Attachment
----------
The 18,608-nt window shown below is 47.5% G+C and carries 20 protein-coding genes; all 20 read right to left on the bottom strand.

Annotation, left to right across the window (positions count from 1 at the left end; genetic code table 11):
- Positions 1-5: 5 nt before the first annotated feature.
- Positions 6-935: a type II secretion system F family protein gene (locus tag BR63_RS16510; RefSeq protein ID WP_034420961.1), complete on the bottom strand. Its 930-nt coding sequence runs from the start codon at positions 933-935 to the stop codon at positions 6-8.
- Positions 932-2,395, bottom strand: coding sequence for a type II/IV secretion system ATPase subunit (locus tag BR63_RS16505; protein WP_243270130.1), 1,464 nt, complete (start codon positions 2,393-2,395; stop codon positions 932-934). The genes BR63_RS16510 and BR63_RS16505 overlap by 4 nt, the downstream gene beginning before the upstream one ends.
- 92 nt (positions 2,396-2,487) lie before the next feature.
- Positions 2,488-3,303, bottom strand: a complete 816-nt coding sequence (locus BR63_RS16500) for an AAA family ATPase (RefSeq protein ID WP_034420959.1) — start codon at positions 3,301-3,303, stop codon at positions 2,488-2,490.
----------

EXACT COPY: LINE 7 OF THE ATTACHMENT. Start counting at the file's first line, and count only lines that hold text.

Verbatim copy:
- Positions 2,488-3,303, bottom strand: a complete 816-nt coding sequence (locus BR63_RS16500) for an AAA family ATPase (RefSeq protein ID WP_034420959.1) — start codon at positions 3,301-3,303, stop codon at positions 2,488-2,490.